An interdisciplinary quarterly journal dedicated to philosophical bioethics.

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Special Issue

TRUMP AND THE 2016 ELECTION

Kennedy Institute of Ethics Journal is extremely proud to present this special volume on ethical and social issues arising out of the 2016 US presidential election and the Trump administration. The issue includes twelve articles. Some of these articles will be published in an online supplement to the journal within the next few weeks through Johns Hopkins Press. […]

Editor's Pick

Editor’s Pick, December 2017: Joseph Stramondo

Our Editor’s Pick for our December 2017 issue is Joe Stramondo’s paper, “Disabled By Design: Justifying and Limiting Parental Authority to Choose Future Children with Pre-Implantation Genetic Diagnosis.” In this fascinating paper, Stramondo takes up the increasingly visible question of when and whether eugenic steps to create a disabled child—for instance, to select an embryo […]

Editor's Pick

Editor’s Pick, September 2017: Yechiel Michael Barilan

Our Editor’s Pick for September 2017 is Yechiel Michael Barilan’s paper, “The Role of Doctors in Hunger Strikes.” Barilan provides “a critical examination of the social history of prisoners’ hunger strikes, the philosophy of nonviolence, and the debate on its medicalization.” As he notes in the paper, three paradigms dominate the existing literature on hunger […]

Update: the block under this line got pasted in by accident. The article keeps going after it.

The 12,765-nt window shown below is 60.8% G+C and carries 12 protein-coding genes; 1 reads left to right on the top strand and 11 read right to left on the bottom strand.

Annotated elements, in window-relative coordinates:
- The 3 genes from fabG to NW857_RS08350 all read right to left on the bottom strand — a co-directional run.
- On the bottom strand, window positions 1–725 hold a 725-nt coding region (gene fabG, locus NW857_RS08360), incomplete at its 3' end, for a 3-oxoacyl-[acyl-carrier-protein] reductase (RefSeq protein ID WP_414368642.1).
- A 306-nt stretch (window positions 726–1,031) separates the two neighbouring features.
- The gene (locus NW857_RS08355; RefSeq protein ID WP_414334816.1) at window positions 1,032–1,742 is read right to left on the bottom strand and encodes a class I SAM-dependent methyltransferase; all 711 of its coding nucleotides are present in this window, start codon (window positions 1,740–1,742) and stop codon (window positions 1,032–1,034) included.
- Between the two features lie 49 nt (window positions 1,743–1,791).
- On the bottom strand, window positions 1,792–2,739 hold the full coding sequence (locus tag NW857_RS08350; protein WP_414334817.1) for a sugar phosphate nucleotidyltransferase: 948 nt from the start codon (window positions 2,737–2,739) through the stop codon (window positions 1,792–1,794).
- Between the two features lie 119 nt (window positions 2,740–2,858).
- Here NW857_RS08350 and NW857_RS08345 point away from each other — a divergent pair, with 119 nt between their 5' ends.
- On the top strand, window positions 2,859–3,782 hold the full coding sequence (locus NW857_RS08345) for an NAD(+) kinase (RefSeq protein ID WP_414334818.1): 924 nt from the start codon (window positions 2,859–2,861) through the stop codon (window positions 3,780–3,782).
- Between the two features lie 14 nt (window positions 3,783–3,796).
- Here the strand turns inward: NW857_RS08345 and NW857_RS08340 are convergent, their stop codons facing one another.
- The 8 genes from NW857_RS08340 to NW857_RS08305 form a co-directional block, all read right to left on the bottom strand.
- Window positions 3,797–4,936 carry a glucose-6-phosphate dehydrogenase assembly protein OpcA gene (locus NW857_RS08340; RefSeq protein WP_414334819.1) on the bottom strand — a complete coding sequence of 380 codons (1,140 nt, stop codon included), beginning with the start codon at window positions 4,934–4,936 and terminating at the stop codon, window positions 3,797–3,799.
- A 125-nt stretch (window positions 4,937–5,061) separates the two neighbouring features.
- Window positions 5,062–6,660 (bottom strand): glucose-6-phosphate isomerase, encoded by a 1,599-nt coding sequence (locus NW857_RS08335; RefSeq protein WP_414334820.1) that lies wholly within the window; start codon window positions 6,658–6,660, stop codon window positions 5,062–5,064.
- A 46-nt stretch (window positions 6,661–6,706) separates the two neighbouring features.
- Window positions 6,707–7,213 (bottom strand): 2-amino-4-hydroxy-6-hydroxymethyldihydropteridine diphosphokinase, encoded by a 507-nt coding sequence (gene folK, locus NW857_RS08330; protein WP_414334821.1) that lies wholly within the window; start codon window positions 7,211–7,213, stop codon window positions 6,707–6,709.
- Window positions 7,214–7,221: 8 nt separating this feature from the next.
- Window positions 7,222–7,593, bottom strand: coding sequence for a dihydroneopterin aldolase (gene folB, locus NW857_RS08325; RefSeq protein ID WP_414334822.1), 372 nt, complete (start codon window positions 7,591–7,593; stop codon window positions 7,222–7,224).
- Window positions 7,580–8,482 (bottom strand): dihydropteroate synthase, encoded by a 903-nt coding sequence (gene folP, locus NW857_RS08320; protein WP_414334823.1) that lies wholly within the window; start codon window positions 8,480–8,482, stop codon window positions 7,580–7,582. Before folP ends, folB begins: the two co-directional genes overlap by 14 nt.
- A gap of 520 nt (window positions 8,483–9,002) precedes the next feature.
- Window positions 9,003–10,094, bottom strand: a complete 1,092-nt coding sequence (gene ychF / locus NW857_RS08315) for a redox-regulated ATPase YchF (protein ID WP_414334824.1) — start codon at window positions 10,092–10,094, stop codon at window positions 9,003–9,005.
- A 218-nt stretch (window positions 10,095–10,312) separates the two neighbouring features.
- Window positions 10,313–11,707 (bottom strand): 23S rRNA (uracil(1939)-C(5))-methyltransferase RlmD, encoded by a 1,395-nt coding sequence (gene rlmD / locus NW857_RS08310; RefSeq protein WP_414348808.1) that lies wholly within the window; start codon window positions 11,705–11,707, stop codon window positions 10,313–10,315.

Book Reviews

Françoise Baylis and Carolyn McLeod (eds), Family-Making: Contemporary Ethical Challenges, Oxford University Press, 2014

This fascinating anthology focuses on the question of how we make families, and how bionormative assumptions shape or distort our collective thinking about parenting, children’s welfare, and state obligations to parents and children. The editors are primarily interested in the question of whether parents’ moral responsibilities toward children differ for children produced through assistive reproductive […]

Special Issue: Trump and the 2016 Election

Trump is Gross: Taking Political Taste (and Distaste) Seriously

by Shelley Park  ABSTRACT. This paper advances the somewhat unphilosophical thesis that “Trump is gross” to draw attention to the need to take matters of taste seriously in politics. I begin by exploring the slipperiness of distinctions between aesthetics, epistemology, and ethics, subsequently suggesting that we may need to pivot toward the aesthetic to understand […]

Special Issue: Trump and the 2016 Election

Fake News and Partisan Epistemology

by Regina Rini ABSTRACT. This paper does four things: (1) It provides an analysis of the concept ‘fake news.’ (2) It identifies distinctive epistemic features of social media testimony. (3) It argues that partisanship-in-testimony-reception is not always epistemically vicious; in fact some forms of partisanship are consistent with individual epistemic virtue. (4) It argues that […]